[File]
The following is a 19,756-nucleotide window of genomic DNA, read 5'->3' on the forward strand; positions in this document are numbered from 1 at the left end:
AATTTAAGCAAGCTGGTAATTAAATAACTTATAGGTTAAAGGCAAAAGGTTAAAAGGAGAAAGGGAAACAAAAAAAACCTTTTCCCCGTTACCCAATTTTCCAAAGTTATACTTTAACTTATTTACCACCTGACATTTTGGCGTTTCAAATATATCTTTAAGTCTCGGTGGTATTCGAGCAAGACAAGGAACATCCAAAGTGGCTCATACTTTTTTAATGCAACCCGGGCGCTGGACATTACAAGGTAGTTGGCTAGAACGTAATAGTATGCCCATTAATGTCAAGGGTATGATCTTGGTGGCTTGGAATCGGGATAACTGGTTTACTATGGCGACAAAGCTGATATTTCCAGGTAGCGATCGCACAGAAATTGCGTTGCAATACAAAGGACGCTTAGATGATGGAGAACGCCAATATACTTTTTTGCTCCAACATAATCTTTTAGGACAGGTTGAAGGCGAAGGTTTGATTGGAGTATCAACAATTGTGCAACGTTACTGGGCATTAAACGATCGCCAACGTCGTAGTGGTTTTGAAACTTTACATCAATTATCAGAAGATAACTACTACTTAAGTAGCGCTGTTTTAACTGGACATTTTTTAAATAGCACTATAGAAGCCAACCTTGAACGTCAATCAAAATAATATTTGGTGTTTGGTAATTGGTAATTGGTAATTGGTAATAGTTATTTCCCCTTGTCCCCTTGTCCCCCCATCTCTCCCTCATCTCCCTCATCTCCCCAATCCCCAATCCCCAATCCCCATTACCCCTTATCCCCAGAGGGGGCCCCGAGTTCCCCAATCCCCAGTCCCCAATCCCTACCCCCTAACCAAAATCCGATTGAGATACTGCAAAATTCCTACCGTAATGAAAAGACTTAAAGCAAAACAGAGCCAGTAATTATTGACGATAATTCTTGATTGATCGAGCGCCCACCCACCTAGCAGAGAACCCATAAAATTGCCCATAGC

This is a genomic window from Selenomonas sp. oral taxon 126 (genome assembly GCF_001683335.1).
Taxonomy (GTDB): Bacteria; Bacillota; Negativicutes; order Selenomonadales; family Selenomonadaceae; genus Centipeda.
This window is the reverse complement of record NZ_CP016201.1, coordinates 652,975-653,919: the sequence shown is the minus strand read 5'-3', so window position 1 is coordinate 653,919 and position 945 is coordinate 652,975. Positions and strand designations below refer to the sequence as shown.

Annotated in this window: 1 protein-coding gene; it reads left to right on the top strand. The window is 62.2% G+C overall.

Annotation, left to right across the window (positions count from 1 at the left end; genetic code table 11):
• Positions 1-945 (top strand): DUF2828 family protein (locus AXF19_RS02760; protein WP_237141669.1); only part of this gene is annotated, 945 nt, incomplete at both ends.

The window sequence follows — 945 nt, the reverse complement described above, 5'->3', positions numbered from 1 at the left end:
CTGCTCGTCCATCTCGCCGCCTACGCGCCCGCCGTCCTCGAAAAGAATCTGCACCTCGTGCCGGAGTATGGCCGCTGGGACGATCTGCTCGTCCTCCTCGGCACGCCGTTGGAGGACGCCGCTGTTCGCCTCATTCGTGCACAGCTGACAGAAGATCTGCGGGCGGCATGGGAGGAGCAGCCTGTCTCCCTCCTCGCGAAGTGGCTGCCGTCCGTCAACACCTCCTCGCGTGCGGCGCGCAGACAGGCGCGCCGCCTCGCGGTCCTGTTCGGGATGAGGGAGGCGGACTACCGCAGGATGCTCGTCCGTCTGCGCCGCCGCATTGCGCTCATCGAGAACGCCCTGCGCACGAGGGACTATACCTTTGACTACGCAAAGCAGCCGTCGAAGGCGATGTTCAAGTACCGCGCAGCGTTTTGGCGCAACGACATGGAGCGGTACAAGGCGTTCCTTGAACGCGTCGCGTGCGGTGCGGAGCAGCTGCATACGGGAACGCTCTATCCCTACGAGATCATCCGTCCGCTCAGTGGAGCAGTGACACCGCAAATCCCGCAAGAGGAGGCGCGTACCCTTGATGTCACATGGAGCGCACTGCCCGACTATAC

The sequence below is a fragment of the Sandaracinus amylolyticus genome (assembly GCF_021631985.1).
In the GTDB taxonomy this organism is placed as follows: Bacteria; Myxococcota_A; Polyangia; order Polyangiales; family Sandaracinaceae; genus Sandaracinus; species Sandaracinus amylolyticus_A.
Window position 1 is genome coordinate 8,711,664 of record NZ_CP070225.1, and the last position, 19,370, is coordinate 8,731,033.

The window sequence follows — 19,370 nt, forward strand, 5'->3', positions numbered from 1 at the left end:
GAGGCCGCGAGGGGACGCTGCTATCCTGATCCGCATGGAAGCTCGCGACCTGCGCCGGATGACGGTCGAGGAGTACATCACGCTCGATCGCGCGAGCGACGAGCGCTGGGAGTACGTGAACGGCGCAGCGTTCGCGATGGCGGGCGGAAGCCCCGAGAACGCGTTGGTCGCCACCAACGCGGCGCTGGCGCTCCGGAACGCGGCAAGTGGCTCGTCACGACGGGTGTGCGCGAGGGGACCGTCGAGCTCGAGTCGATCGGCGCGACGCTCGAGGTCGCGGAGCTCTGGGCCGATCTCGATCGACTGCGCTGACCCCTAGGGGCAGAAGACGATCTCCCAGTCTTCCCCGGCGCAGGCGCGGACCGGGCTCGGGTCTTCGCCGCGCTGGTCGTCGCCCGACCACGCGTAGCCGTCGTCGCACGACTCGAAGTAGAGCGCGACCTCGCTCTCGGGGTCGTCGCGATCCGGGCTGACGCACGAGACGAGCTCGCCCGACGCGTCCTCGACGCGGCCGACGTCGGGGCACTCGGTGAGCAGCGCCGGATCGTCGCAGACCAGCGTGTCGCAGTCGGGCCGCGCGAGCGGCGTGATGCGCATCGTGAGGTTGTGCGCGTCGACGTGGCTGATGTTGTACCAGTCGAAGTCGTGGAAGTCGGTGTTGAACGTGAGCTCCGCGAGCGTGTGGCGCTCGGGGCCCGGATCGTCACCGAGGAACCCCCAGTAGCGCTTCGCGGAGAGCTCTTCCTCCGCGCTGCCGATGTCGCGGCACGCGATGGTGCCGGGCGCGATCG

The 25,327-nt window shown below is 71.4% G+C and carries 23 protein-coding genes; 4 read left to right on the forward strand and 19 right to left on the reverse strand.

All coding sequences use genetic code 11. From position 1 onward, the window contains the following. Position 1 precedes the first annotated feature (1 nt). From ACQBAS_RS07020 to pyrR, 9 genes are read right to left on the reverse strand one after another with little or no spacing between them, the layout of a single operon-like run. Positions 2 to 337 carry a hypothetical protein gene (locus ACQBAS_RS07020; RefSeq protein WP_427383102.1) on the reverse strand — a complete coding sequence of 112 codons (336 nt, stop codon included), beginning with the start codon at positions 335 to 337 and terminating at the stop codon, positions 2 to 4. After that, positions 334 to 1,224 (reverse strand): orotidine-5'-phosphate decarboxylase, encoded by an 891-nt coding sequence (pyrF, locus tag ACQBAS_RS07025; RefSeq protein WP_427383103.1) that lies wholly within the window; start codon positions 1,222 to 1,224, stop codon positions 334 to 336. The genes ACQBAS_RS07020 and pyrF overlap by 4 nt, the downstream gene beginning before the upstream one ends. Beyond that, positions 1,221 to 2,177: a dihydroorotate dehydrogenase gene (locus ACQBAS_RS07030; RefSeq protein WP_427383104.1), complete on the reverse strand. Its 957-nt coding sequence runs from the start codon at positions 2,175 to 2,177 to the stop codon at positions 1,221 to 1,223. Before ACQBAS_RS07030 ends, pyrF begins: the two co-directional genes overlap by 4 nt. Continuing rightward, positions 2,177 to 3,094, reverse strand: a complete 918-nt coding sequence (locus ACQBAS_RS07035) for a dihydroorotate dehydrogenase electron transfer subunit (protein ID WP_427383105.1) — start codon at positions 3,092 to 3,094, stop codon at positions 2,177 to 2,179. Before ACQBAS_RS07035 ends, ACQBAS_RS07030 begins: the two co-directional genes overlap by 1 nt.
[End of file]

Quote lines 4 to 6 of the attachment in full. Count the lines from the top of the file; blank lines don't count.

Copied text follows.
Taxonomy (GTDB): Bacteria; Bacillota; Negativicutes; order Selenomonadales; family Selenomonadaceae; genus Centipeda.
This window is the reverse complement of record NZ_CP016201.1, coordinates 652,975-653,919: the sequence shown is the minus strand read 5'-3', so window position 1 is coordinate 653,919 and position 945 is coordinate 652,975. Positions and strand designations below refer to the sequence as shown.

Annotated in this window: 1 protein-coding gene; it reads left to right on the top strand. The window is 62.2% G+C overall.